Ronnie Wood (born 1947), guitarist for the Rolling Stones, has been drawing and painting since he was 12; his art has been exhibited at the Butler Institute of American Art in Youngstown, Ohio. David Bowie (1947-2016) painted for most of his life, though he didn’t go public with his visual art until 1994.
Patti Smith is a superb visual artist, who by her own admission “dreamed of being a painter.” In 2002, a three hundred-work retrospective entitled Strange Messenger: The Work of Patti Smith, was organized by the Andy Warhol Museum in Pittsburgh, Pennsylvania.
The list of composers/songwriters that have created significant bodies of visual art goes on, including Bob Dylan; Marilyn Manson (who in 2002 told Rolling Stone “they might expect me to have painted in my own shit or something,” when discussing the critical reception of his debut exhibition, The Golden Age of Grotesque, at Los Angeles Contemporary Exhibitions); John Lennon (who attended art school); and Joni Mitchell (who once said that: “I’m a painter first, and a musician second”).
But as composers-slash-songwriters-slash-painters go, we give final pride-of-place to George Gershwin (1898-1937), who will bring this post a full circle.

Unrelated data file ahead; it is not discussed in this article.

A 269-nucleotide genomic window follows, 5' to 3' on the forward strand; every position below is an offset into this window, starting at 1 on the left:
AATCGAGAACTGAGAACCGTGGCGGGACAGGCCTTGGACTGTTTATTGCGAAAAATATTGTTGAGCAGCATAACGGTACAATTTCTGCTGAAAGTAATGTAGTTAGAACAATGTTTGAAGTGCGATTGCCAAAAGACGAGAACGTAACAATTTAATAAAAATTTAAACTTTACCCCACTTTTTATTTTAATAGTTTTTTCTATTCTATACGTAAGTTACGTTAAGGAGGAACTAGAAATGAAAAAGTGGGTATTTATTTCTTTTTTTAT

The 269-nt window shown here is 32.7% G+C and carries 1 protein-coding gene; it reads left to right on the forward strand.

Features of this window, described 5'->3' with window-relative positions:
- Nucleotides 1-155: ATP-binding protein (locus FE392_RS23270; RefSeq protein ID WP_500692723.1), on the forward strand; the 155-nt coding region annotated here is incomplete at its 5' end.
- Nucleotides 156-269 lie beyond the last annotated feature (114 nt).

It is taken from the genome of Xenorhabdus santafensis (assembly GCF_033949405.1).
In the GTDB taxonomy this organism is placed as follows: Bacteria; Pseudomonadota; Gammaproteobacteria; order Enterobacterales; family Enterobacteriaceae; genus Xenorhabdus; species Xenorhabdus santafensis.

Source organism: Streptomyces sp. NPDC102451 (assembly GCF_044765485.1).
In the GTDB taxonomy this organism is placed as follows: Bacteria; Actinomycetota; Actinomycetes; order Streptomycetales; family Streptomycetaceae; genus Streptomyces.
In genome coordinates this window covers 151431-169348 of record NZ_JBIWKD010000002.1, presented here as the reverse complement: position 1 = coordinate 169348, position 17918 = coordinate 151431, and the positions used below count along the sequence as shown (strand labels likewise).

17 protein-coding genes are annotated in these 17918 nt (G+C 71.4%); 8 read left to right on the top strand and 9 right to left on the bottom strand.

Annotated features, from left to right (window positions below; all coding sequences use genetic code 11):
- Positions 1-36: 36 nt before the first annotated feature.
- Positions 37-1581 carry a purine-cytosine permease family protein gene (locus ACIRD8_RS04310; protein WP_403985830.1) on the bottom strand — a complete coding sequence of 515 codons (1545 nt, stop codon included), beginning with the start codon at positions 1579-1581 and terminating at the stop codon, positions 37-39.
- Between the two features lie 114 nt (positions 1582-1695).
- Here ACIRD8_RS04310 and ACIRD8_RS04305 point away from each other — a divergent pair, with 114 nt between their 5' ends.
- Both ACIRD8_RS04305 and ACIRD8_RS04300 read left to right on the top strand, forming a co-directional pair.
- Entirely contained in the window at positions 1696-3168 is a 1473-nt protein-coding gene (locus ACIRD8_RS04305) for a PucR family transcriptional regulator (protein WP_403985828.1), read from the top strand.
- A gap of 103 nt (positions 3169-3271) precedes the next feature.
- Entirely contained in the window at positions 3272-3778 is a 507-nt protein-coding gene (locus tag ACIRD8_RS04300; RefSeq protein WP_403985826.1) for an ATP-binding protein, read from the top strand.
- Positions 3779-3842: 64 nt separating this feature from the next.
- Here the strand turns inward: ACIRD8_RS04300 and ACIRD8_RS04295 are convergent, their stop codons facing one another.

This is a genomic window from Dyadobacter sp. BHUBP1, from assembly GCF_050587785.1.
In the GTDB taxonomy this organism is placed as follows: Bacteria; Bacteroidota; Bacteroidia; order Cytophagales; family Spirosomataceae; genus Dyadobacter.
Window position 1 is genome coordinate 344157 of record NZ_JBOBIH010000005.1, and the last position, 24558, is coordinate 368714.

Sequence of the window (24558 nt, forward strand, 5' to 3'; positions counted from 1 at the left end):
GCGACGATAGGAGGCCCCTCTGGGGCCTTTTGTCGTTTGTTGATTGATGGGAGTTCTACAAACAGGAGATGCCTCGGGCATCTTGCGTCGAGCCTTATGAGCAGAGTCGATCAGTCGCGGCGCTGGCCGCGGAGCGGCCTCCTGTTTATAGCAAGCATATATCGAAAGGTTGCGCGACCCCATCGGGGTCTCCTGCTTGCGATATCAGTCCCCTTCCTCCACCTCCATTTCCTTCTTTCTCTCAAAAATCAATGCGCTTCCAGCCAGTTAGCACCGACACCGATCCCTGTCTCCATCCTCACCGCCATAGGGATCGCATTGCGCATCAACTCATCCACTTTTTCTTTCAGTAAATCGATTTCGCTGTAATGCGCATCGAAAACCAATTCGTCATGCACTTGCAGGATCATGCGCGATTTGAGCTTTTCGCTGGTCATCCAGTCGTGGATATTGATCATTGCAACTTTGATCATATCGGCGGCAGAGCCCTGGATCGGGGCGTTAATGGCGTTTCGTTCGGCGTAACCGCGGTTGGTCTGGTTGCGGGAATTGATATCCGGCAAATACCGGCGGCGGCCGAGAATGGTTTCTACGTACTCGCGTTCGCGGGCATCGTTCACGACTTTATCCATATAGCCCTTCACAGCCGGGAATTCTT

We read that as children, both George and his older brother Ira (1896-1983) were “avid doodlers.” (I’m not frankly sure what this means. Did they draw actual pictures of people and things? Did they spray-paint graffiti on local garage walls? Did they draw nasty stuff in the margins of their textbooks? )
Whatever they drew, George’s continued impulse to draw prompted Ira to suggest – in 1927 – that he – George – take up painting. George Gershwin generally (and wisely) did what his bro suggested (It was Ira who suggested the title “Rhapsody in Blue” back in 1924), so he gave painting a try. He started with watercolors, quickly progressed to oils, and discovered that he had a real talent for it. And that talent was immediately and properly nurtured, as it just so happened that George’s cousin was the noted modernist painter Henry Botkin (1896-1983). Botkin took George under his wing, and he rapidly developed into an accomplished artist. (Botkin also helped Gershwin put together what has been called “a world-class art collection”, one that would be worth many millions of dollars today.)
Gershwin liked painting people best, and his portraits garnered attention. An article in the January 1934 issue of Arts and Decoration asserted that:
“If his family had presented him with an easel and some paints when he was a child, instead of with a piano, he would be a professional painter today rather than a musician.”
Along with the self-portrait above, Gershwin’s most famous portrait is the one he painted of his friend and tennis partner, Arnold Schoenberg, painted circa 1936/37.
The story behind Gershwin and Schoenberg’s friendship is one that simply must be told!